protected function getLoginUserFunction(): ExpressionFunction
{
    return new ExpressionFunction('loginUser', function () {
        // Not implemented, we only use the evaluator
    }, function ($arguments, $str) {
        $user = $arguments['backend']->user ?? $arguments['frontend']->user;
        if ($user->isLoggedIn) {
            foreach (GeneralUtility::trimExplode(',', $str, true) as $test) {
                if ($test === '*' || (string)$user->userId === (string)$test) {
                    return true;
                }
            }
        }
        return false;
    });
}

Note line 6 where $user is received from the variable added by the ConditionMatcher.

You should now be able to extend this functionality with your own provider:

  1. Register you provider in your extension in Configuration/ExpressionLanguage.php
  2. Add variables and functions in your Provider
  3. Use the key typoscript for your provider to extend the TypoScript Condition functionality or introduce your own context.
  4. To make sure all providers for a given context are respected, initialize the ExpressionLanguage through the \TYPO3\CMS\Core\ExpressionLanguage\Resolver. The first constructor argument is the context name, the second is an optional array of additional variables for the ExpressionLanguage instance.

So finally let's look at a few examples for the new TypoScript condition syntax.

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The new TypoScript Conditions

For a list of what is available in the TypoScript conditions please refer to the Feature RST. Variables and functions are listed there with descriptions.

I will now show some examples of conditions with the new syntax and the old conditions they replace. This is no complete list but an inspiration and a startingpoint for a migration of your projects.

[page["uid"] in 18..45]
# This condition matches if current page uid is between 18 and 45
# Not possible with old syntax
[END]

[34 in tree.rootLineIds || 36 in tree.rootLineIds]
# This condition matches, if the page viewed is or is a subpage to page 34 or page 36
# Old Syntax: [PIDinRootline = 34,36]
[END]

[loginUser('*')]
# Old syntax: [loginUser = *]
[END]

[page["field"] == "value"]
# Old syntax: [page|field = value]
[END]

[loginUser('*') == false]
# Old syntax: [loginUser = ]
[END]

[getTSFE().id >= 10]
# Old Syntax [globalVar = TSFE:id >= 10]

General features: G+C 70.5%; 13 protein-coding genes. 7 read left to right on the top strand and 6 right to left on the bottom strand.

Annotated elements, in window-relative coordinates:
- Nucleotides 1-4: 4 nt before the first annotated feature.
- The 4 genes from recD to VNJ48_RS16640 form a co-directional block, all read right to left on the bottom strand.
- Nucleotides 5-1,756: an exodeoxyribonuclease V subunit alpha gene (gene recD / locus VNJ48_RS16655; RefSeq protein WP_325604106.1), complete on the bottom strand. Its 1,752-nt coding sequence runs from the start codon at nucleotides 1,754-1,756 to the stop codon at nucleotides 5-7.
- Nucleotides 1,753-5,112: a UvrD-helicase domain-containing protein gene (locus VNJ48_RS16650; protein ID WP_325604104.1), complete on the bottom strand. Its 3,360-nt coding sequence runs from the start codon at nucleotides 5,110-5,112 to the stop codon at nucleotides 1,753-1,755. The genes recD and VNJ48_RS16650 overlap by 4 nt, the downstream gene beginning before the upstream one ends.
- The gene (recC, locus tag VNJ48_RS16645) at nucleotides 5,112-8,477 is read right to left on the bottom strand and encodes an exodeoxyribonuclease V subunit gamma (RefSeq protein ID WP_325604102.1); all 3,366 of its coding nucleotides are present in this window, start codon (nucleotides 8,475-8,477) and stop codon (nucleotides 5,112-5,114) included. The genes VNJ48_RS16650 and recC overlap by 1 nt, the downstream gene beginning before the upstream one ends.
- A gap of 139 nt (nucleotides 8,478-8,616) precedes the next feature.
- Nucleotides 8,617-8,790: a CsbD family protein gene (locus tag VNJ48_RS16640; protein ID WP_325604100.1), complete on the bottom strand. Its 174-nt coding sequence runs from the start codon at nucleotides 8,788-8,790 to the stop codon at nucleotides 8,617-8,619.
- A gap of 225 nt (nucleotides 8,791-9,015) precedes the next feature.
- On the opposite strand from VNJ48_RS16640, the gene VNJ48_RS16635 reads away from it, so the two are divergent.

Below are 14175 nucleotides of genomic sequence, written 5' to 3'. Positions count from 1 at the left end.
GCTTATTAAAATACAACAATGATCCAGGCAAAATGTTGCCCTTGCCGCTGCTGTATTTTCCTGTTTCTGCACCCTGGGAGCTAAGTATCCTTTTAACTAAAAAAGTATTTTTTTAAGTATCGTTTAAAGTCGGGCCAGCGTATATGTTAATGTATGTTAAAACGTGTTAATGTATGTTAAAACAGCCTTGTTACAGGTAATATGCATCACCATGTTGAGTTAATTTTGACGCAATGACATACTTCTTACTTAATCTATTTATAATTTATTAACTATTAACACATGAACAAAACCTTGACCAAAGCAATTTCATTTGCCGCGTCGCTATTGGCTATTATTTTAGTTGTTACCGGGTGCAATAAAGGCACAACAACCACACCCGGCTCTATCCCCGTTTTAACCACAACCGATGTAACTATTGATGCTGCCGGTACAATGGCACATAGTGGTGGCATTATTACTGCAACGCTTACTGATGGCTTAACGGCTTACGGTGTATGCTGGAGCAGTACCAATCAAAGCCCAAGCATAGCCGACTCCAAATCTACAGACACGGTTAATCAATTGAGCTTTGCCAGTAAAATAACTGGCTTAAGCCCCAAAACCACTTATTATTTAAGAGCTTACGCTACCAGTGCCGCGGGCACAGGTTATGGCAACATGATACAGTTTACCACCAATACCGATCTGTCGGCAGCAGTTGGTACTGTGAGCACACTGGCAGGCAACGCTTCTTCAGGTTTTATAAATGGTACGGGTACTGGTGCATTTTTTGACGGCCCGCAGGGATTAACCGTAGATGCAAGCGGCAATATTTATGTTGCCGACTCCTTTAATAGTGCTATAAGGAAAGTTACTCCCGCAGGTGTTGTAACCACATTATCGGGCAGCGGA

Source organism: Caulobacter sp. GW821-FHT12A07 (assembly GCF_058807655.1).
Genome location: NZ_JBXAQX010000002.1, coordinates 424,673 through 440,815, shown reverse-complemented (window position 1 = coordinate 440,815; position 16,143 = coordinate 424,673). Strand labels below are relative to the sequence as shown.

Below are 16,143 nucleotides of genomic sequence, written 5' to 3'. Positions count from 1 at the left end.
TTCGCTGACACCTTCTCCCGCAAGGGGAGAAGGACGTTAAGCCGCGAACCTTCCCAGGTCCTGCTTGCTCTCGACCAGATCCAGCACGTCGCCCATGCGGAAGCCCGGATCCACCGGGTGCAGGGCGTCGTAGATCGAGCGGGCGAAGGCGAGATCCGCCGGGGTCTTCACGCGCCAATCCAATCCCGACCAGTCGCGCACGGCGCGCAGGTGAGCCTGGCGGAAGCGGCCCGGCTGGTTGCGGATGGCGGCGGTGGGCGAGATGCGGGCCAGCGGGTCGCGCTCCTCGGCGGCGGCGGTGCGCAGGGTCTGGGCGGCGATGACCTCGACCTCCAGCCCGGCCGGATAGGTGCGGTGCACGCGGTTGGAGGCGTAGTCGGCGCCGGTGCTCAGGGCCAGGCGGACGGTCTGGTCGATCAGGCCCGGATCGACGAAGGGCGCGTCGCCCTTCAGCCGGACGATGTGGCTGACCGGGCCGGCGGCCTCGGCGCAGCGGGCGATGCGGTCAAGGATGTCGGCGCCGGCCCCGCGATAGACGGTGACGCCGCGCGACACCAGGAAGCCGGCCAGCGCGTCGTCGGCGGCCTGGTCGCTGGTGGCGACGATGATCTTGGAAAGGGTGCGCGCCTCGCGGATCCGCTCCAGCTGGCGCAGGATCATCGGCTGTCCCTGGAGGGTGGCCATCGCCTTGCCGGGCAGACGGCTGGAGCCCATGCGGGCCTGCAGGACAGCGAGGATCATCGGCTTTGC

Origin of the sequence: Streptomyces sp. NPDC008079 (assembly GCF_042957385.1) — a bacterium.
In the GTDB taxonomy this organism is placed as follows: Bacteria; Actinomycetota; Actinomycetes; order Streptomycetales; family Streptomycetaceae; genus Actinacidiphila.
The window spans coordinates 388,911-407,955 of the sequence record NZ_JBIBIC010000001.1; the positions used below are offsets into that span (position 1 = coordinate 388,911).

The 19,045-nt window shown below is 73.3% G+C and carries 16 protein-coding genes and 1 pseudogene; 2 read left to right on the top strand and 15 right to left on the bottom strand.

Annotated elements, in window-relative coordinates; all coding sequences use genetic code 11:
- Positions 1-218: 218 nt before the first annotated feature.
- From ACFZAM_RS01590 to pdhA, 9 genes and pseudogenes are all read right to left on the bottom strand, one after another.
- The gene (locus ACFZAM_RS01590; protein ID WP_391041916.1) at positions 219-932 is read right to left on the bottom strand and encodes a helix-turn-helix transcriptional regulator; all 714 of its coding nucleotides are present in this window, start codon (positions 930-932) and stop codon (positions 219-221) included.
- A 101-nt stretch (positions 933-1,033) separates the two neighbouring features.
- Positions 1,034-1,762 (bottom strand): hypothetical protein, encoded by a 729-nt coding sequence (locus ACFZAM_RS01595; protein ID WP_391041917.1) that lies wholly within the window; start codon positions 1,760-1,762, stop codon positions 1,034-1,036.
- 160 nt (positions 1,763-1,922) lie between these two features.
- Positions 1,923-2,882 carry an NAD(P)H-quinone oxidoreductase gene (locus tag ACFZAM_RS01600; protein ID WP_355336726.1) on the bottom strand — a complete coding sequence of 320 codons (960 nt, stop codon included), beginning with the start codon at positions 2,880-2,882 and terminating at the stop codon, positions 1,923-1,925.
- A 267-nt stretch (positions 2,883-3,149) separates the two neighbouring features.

[END]

[applicationContext == "Production" && userId == 15]
# This condition match if application context is "Production" AND logged in user has the uid 15
# Old syntax: [applicationContext = "Production"] && [loginUser = 15]
[END]

[request.getNormalizedParams().getHttpHost() == 'typo3.org']
# This condition matches if current hostname is typo3.org
# Old Syntax: [globalString = IENV:HTTP_HOST = www.typo3.org]
[END]

[like(request.getNormalizedParams().getHttpHost(), "*.devbox.local")]
# This condition matches if current hostname is any subdomain of devbox.local
# Old Syntax: [globalString = IENV:HTTP_HOST = *.devbox.local]
[END

With the deprecation of the old syntax, a feature switch was introduce tu supress the deprecation warnings (Deprecation RST).

If $GLOBALS['SYS']['features']['TypoScript.strictSyntax'] is set to false, the ConditionMatcher will still try the ExpressionLanguage first to evaluate conditions but no deprecation errors will be triggered and the log entries for old syntax usages are of severity debug instead of warning.

On a last note I recommend checking out the basic features of the ExpressionLanguage syntax (official documentation) as well as the new stuff that is now available in TypoScript conditions like the site object or the PSR-7 request. Many things are possible, and I am sure the flexible ExpressionLanguage can be used to an even greater benefit in the realm of TypoScript. However, it is one more example for the general direction of moving away from clunky self-invented solutions to slim, efficient modules from the PHP world.

Way to go!

Thanks for reading.